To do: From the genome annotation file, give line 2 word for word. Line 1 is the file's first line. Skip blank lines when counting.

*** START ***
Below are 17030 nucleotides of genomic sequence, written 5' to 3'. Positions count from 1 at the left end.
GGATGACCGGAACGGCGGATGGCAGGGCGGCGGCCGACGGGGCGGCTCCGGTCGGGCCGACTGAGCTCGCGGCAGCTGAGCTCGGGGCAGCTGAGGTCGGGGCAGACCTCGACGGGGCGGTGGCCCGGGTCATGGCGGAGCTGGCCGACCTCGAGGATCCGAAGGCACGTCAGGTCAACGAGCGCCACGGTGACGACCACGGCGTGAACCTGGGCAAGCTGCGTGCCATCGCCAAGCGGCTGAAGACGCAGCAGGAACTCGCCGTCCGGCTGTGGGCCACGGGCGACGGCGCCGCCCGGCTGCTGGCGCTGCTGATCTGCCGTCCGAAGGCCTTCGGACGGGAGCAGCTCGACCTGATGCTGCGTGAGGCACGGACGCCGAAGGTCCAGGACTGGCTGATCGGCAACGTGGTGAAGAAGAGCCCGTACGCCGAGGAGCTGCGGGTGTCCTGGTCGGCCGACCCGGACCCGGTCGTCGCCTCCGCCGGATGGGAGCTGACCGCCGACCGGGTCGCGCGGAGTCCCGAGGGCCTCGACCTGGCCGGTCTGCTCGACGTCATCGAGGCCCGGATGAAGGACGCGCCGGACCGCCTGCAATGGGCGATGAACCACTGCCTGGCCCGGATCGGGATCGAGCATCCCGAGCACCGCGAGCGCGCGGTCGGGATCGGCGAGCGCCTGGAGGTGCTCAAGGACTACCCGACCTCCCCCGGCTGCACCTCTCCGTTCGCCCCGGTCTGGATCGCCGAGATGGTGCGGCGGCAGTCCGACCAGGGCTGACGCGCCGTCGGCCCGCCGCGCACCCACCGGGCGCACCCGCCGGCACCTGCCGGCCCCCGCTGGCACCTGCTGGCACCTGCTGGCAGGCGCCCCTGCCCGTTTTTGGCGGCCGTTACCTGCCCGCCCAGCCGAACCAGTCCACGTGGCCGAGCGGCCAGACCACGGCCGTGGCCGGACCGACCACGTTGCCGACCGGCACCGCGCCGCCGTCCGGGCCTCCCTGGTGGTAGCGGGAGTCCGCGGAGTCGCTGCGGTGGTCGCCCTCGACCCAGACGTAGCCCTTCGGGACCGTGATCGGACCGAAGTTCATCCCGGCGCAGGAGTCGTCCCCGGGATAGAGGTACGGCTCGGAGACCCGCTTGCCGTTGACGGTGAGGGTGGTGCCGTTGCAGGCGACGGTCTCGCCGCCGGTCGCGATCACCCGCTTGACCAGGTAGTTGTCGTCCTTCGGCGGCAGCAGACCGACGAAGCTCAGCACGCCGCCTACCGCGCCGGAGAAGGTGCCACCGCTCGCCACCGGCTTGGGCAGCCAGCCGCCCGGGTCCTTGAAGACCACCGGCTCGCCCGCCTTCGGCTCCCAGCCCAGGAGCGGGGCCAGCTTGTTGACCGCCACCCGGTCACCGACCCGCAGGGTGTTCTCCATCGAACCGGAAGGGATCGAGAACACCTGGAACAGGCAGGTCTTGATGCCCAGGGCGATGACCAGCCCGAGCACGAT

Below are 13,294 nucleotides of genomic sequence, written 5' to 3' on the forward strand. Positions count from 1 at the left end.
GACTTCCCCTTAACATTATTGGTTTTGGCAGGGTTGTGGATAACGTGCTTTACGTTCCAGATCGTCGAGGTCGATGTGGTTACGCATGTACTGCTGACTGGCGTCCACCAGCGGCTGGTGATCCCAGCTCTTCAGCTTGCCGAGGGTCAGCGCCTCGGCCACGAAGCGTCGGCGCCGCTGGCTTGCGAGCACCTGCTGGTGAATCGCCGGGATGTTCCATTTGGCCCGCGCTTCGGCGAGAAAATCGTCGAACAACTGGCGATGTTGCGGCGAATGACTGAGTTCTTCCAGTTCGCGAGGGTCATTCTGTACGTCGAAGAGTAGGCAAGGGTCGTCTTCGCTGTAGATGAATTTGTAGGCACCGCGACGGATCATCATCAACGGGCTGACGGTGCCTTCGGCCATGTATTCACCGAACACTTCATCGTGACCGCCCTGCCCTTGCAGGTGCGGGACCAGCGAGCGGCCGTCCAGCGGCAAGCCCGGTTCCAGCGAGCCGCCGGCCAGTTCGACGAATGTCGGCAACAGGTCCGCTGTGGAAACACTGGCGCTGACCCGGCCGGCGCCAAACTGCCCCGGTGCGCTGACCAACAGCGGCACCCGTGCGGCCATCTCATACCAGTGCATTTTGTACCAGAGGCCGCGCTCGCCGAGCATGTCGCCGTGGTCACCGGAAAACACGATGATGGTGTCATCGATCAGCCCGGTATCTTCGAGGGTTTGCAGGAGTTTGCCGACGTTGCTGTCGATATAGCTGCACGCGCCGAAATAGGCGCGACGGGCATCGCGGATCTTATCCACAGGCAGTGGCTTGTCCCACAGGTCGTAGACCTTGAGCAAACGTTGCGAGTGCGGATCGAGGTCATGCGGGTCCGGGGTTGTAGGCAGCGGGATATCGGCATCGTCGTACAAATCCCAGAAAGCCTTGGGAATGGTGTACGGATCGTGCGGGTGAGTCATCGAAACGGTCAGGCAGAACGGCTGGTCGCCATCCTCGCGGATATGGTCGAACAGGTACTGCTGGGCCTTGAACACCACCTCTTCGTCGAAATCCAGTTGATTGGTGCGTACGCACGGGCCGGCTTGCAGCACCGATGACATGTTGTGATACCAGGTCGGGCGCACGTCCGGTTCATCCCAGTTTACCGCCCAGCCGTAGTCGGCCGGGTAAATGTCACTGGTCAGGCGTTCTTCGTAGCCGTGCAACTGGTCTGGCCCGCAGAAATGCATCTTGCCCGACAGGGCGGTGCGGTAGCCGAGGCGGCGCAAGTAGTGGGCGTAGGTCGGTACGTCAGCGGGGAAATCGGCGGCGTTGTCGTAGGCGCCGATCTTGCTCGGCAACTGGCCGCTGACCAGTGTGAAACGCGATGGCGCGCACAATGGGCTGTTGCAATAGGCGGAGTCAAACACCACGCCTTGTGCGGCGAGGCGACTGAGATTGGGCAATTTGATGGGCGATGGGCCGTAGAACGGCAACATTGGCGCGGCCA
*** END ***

GGATGACCGGAACGGCGGATGGCAGGGCGGCGGCCGACGGGGCGGCTCCGGTCGGGCCGACTGAGCTCGCGGCAGCTGAGCTCGGGGCAGCTGAGGTCGGGGCAGACCTCGACGGGGCGGTGGCCCGGGTCATGGCGGAGCTGGCCGACCTCGAGGATCCGAAGGCACGTCAGGTCAACGAGCGCCACGGTGACGACCACGGCGTGAACCTGGGCAAGCTGCGTGCCATCGCCAAGCGGCTGAAGACGCAGCAGGAACTCGCCGTCCGGCTGTGGGCCACGGGCGACGGCGCCGCCCGGCTGCTGGCGCTGCTGATCTGCCGTCCGAAGGCCTTCGGACGGGAGCAGCTCGACCTGATGCTGCGTGAGGCACGGACGCCGAAGGTCCAGGACTGGCTGATCGGCAACGTGGTGAAGAAGAGCCCGTACGCCGAGGAGCTGCGGGTGTCCTGGTCGGCCGACCCGGACCCGGTCGTCGCCTCCGCCGGATGGGAGCTGACCGCCGACCGGGTCGCGCGGAGTCCCGAGGGCCTCGACCTGGCCGGTCTGCTCGACGTCATCGAGGCCCGGATGAAGGACGCGCCGGACCGCCTGCAATGGGCGATGAACCACTGCCTGGCCCGGATCGGGATCGAGCATCCCGAGCACCGCGAGCGCGCGGTCGGGATCGGCGAGCGCCTGGAGGTGCTCAAGGACTACCCGACCTCCCCCGGCTGCACCTCTCCGTTCGCCCCGGTCTGGATCGCCGAGATGGTGCGGCGGCAGTCCGACCAGGGCTGACGCGCCGTCGGCCCGCCGCGCACCCACCGGGCGCACCCGCCGGCACCTGCCGGCCCCCGCTGGCACCTGCTGGCACCTGCTGGCAGGCGCCCCTGCCCGTTTTTGGCGGCCGTTACCTGCCCGCCCAGCCGAACCAGTCCACGTGGCCGAGCGGCCAGACCACGGCCGTGGCCGGACCGACCACGTTGCCGACCGGCACCGCGCCGCCGTCCGGGCCTCCCTGGTGGTAGCGGGAGTCCGCGGAGTCGCTGCGGTGGTCGCCCTCGACCCAGACGTAGCCCTTCGGGACCGTGATCGGACCGAAGTTCATCCCGGCGCAGGAGTCGTCCCCGGGATAGAGGTACGGCTCGGAGACCCGCTTGCCGTTGACGGTGAGGGTGGTGCCGTTGCAGGCGACGGTCTCGCCGCCGGTCGCGATCACCCGCTTGACCAGGTAGTTGTCGTCCTTCGGCGGCAGCAGACCGACGAAGCTCAGCACGCCGCCTACCGCGCCGGAGAAGGTGCCACCGCTCGCCACCGGCTTGGGCAGCCAGCCGCCCGGGTCCTTGAAGACCACCGGCTCGCCCGCCTTCGGCTCCCAGCCCAGGAGCGGGGCCAGCTTGTTGACCGCCACCCGGTCACCGACCCGCAGGGTGTTCTCCATCGAACCGGAAGGGATCGAGAACACCTGGAACAGGCAGGTCTTGATGCCCAGGGCGATGACCAGCCCGAGCACGAT